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It sure felt like summer on Beacon Hill this week — stifling heat and humidity, the seersucker back in style and enough pork for a proper capitol barbecue.
Gov. Deval Patrick played host to the world at the BIO International conference in Southie, Scott Brown quarreled with Democrats over his secret royalty rendezvous, and Transportation Secretary Richard Davey, whether he meant to or not, nicely encapsulated the mood at the State House.
Oh, and Rep. Charley Murphy, an early seersucker adopter and once a leading contender to win the speaker’s chair before finding himself on Speaker Robert DeLeo’s bad side after being too open about his succession desires, announced his plan to resign in July. The news broke on Friday afternoon. He was unavailable for comment.
But back to Davey: "I don't think we need yet another board to tell us what I think is pretty obvious, which is our entire transit network is broken from a financial standpoint. In fact, our entire transportation network is broken.”
While Davey was talking about the call from some senators to condition its $51 million bailout of the MBTA on the installment of a control board, he could just have easily been referencing the ease with which House members went about earmarking tens of millions of dollars for infrastructure.
There was a certain workmanlike quality to the way the House conducted its business during its lone formal session of the week. They took a $1.6 billion transportation bond bill and carved into bit-sized morsels, not once pausing to talk about their endless earmarking efforts.
Democrat, Republican, backbencher or leadership, it didn’t seem to matter. Need a road paved, a sidewalk built, a traffic light installed or a bike path constructed? You got it. One-hundred sixty amendments approved, no debate necessary. You could almost hear the press releases rolling off the printers.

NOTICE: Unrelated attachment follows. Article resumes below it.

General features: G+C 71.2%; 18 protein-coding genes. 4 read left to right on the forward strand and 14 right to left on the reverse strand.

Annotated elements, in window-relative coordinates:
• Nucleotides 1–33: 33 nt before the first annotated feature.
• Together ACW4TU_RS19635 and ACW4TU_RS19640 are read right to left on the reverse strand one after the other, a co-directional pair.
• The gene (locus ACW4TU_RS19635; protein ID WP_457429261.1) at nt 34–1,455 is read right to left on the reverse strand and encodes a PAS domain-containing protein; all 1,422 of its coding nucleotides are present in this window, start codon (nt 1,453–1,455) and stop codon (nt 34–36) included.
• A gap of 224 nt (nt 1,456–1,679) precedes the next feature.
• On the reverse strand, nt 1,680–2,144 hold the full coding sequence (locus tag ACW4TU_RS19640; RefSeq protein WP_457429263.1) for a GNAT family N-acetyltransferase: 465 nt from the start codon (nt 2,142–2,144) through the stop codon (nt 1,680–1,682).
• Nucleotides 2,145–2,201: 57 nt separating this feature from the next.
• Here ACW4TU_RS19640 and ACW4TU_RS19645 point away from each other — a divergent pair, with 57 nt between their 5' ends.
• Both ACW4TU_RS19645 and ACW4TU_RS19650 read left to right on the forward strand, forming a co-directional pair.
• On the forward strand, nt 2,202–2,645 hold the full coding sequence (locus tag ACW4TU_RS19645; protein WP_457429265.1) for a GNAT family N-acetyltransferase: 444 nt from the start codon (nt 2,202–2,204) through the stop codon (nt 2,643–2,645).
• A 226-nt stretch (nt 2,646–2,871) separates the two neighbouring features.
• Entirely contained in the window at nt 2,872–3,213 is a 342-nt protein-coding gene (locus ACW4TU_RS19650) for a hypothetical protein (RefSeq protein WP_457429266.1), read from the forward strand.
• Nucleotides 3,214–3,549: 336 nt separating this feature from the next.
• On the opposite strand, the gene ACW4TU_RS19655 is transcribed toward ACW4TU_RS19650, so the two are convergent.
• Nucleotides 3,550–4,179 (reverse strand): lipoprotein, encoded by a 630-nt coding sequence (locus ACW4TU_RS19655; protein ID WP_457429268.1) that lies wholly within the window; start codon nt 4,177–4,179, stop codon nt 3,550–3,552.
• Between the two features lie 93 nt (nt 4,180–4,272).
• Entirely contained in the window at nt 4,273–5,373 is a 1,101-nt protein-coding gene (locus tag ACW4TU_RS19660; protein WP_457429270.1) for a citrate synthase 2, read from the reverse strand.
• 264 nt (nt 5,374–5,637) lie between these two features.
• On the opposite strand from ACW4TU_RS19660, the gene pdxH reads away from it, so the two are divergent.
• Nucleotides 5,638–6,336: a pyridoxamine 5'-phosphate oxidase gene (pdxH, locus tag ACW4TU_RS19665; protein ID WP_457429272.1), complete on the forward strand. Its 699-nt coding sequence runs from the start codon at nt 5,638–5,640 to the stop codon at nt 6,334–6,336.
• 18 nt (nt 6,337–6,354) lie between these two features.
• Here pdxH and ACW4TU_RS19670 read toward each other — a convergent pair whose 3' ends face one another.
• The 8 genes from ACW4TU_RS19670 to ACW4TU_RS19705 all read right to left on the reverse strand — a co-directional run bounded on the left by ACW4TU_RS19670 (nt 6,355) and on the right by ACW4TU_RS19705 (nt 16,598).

“We got the signal that this was something we could take back to our districts,” said one House Republican.
Speaker Robert DeLeo said he hoped that the House returning its attention to the borrowing bill – which is ultimately subject to the Patrick administration spending the money approved by the Legislature – would help break the deadlock with the Senate over the release of $200 million in agreed upon local road and bridge repair funds.
That outcome, however, is not so clear. Perhaps the Senate, which refrained from the earmarking embarked upon by the House in its own bond bill, will take the cue as a thumbs-up to green light pet projects at home. Or maybe another bill is headed to conference, leaving the $200 million in Chapter 90 funding, which local officials have pleaded for, bottled up in not one, but two conferences.
With a soft July 1 deadline for the start of the fiscal year a little more than a week away, budget conferees may be under the most pressure to compromise, but time is still short on the formal session calendar and the number of bills in conference is growing, not shrinking.
Crime and sentencing conferees said they’re closer – an interesting way to describe a deal in the works now for seven months - but foreclosure prevention legislation was added to the negotiating pile.
"I am very concerned about the timeline and I've urged my conferees to maybe add some days to the conferences or time to the conferences and try to come to resolution," Senate President Therese Murray said. "The budget one is, you know, is always tough because it's $32 billion. But the others really should be moving along a lot quicker."